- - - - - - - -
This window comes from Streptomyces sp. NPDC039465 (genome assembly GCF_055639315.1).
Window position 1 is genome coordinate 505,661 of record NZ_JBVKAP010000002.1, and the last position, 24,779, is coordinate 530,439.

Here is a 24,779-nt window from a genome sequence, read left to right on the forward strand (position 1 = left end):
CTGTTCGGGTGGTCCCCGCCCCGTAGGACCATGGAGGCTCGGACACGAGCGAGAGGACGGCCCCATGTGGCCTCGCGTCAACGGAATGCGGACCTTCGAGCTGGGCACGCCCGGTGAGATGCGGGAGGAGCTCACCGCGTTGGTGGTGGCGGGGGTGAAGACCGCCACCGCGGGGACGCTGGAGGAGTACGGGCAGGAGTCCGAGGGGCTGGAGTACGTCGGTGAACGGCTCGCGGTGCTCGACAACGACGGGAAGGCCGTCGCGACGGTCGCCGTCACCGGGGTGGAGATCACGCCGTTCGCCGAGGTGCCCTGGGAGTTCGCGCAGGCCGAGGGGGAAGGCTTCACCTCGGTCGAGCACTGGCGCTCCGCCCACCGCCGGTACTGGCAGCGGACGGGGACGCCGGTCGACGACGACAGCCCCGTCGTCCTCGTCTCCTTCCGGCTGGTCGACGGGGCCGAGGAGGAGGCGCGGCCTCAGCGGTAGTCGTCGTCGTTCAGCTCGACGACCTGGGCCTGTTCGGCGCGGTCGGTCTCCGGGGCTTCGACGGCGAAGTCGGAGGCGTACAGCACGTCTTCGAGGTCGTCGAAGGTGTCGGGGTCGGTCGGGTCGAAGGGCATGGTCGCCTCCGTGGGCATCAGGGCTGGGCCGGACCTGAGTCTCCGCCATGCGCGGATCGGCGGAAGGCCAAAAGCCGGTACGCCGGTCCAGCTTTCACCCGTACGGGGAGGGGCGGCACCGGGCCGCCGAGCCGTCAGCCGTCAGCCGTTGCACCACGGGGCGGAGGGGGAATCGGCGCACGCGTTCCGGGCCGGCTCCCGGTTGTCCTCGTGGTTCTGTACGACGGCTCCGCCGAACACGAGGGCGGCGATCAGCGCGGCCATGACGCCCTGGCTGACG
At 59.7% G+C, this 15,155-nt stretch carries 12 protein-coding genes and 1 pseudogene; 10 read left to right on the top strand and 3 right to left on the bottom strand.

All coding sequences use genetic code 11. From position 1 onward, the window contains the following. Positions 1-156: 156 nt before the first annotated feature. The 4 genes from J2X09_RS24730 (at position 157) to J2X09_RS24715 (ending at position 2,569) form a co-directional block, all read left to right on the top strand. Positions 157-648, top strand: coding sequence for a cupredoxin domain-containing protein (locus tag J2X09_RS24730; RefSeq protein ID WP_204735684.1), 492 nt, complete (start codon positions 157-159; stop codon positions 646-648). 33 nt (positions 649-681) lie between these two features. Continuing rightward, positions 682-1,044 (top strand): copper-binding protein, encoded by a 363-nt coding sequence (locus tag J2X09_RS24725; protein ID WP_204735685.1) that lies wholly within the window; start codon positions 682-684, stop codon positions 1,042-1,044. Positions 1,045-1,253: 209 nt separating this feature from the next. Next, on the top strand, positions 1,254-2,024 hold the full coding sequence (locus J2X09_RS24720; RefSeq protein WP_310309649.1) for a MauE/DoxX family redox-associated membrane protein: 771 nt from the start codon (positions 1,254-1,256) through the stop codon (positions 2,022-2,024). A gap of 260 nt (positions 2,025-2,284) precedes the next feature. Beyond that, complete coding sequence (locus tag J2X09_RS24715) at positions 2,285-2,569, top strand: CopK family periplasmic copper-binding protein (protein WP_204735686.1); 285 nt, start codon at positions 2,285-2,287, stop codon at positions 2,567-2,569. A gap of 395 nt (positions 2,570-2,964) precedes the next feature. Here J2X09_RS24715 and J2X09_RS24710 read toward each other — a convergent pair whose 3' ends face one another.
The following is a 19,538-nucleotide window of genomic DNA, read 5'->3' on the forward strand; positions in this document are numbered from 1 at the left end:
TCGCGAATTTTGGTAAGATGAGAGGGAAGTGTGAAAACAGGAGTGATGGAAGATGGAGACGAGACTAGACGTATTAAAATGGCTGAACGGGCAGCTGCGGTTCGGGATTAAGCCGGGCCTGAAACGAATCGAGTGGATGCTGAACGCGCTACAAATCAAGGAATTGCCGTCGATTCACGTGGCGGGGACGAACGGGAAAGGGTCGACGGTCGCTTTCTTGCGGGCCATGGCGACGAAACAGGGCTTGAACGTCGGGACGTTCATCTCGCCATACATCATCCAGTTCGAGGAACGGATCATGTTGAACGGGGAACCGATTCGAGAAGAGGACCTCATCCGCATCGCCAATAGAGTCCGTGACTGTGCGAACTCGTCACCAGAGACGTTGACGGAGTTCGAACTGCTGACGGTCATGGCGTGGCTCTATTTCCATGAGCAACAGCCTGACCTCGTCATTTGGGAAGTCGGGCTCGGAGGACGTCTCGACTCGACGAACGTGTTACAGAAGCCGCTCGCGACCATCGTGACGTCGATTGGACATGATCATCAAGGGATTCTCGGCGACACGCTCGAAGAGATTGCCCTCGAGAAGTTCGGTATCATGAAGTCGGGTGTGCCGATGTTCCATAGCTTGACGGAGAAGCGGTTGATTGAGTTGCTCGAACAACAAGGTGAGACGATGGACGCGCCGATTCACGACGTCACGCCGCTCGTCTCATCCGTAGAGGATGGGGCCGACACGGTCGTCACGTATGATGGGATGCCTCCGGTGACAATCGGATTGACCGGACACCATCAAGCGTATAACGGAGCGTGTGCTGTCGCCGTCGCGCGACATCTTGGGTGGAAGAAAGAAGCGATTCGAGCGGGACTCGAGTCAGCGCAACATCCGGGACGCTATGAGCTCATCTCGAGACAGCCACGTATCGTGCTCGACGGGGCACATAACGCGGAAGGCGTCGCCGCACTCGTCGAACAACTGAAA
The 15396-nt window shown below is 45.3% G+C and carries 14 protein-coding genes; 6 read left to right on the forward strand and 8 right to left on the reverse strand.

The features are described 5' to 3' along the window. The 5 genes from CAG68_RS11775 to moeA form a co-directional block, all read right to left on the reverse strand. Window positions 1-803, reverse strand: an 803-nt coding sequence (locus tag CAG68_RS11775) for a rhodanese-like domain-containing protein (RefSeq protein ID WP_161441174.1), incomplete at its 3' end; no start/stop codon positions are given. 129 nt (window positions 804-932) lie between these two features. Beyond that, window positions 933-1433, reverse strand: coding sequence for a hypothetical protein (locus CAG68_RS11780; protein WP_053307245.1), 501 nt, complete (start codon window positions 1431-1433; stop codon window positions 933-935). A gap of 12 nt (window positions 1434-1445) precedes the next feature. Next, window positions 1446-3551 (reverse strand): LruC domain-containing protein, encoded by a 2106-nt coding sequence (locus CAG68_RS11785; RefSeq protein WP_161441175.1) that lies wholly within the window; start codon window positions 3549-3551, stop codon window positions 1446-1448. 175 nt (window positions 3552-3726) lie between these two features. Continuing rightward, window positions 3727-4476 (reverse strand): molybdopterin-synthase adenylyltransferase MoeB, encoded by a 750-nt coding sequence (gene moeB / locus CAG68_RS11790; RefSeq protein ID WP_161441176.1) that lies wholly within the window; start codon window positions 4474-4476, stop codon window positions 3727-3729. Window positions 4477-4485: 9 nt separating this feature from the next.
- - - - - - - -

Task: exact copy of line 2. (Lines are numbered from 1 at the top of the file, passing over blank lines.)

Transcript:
Window position 1 is genome coordinate 505,661 of record NZ_JBVKAP010000002.1, and the last position, 24,779, is coordinate 530,439.